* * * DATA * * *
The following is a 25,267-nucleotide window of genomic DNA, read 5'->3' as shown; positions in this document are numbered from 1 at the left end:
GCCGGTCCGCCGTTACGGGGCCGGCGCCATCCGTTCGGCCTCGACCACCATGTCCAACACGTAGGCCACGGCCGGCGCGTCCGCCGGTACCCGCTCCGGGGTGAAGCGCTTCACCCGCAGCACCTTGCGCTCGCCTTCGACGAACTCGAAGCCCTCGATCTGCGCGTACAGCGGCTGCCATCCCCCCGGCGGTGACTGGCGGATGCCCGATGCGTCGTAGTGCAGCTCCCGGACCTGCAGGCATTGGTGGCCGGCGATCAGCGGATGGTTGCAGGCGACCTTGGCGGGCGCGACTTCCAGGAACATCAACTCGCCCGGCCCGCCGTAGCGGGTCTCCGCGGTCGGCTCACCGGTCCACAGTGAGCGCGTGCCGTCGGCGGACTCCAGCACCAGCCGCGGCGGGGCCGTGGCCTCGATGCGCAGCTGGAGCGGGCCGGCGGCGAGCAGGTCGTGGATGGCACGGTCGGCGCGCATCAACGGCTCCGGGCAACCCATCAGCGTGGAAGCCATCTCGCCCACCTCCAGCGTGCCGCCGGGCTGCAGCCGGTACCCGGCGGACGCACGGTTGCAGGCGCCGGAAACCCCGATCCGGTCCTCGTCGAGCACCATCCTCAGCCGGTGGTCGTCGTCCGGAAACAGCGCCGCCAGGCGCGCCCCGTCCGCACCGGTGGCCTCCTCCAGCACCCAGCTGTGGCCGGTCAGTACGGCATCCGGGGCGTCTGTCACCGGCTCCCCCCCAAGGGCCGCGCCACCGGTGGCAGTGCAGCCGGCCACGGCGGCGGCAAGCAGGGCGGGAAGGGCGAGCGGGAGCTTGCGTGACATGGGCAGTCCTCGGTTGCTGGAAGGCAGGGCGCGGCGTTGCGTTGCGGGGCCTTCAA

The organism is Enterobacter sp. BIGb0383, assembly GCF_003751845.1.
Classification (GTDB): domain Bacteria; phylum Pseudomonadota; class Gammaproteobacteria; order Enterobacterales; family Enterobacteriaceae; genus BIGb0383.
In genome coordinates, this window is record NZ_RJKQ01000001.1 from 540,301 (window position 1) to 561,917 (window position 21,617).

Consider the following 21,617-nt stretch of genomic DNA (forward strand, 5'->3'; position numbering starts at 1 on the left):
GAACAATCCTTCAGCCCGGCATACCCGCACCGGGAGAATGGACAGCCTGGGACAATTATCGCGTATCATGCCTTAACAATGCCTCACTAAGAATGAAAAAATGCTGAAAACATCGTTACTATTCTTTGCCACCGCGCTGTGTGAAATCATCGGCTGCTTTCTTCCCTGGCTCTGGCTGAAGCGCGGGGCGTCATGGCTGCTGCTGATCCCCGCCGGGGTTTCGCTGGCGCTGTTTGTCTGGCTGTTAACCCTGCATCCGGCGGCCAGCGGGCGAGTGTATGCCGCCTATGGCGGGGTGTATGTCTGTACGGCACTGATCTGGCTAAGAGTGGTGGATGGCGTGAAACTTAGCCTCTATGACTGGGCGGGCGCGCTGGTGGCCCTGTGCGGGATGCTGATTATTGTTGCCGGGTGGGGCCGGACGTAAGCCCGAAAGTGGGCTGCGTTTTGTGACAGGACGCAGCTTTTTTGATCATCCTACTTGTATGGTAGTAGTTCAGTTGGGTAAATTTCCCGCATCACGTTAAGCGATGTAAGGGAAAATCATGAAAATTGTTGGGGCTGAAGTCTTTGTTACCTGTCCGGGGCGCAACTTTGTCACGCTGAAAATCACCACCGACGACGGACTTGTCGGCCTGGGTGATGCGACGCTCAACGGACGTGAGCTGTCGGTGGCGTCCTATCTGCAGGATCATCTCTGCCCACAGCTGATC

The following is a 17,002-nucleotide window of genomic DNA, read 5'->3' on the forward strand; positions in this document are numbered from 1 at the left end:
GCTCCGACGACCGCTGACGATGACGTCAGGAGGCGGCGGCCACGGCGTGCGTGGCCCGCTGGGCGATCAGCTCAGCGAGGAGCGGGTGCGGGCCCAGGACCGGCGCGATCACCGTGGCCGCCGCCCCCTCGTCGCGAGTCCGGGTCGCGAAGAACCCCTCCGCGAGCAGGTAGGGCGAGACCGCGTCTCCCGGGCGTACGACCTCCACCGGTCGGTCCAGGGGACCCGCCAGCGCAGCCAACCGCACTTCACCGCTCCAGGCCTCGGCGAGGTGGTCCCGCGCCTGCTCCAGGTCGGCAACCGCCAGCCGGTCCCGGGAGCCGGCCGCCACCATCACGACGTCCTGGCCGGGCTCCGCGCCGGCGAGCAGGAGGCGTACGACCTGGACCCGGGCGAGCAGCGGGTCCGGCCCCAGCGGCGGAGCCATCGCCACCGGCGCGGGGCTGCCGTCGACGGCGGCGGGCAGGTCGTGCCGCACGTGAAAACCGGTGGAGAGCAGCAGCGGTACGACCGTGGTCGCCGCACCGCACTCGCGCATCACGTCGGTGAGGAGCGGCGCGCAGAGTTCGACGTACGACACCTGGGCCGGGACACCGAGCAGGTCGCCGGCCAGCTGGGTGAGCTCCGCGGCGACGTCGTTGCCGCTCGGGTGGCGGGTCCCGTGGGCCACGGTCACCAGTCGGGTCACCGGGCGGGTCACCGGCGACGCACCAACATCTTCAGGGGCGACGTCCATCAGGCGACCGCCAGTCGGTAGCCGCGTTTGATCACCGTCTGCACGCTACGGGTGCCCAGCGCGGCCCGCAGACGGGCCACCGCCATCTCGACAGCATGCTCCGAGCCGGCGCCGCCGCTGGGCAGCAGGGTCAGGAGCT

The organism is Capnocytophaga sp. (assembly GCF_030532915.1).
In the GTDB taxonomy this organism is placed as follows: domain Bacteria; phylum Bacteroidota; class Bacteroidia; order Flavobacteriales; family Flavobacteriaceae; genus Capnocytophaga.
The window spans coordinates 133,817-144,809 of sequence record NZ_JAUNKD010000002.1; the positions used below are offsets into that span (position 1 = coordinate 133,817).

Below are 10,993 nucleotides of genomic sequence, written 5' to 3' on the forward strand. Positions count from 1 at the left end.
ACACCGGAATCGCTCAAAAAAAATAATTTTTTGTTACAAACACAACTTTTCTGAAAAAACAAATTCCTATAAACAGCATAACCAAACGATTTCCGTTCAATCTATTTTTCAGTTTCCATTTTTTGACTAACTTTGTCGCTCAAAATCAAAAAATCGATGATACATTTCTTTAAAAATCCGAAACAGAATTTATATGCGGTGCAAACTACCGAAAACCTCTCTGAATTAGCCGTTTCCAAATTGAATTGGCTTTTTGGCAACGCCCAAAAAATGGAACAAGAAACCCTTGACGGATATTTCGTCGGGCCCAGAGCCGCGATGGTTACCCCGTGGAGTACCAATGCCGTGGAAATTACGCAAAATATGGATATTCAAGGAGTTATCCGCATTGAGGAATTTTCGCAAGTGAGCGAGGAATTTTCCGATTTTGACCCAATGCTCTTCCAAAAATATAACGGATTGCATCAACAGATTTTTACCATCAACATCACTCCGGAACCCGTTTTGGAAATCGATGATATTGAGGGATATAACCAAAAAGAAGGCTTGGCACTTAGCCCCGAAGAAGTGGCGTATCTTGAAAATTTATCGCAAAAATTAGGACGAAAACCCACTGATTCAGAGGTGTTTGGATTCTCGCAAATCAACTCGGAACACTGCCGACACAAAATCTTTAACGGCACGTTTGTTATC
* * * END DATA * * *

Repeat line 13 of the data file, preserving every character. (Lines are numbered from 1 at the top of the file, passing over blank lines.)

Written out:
Below are 10,993 nucleotides of genomic sequence, written 5' to 3' on the forward strand. Positions count from 1 at the left end.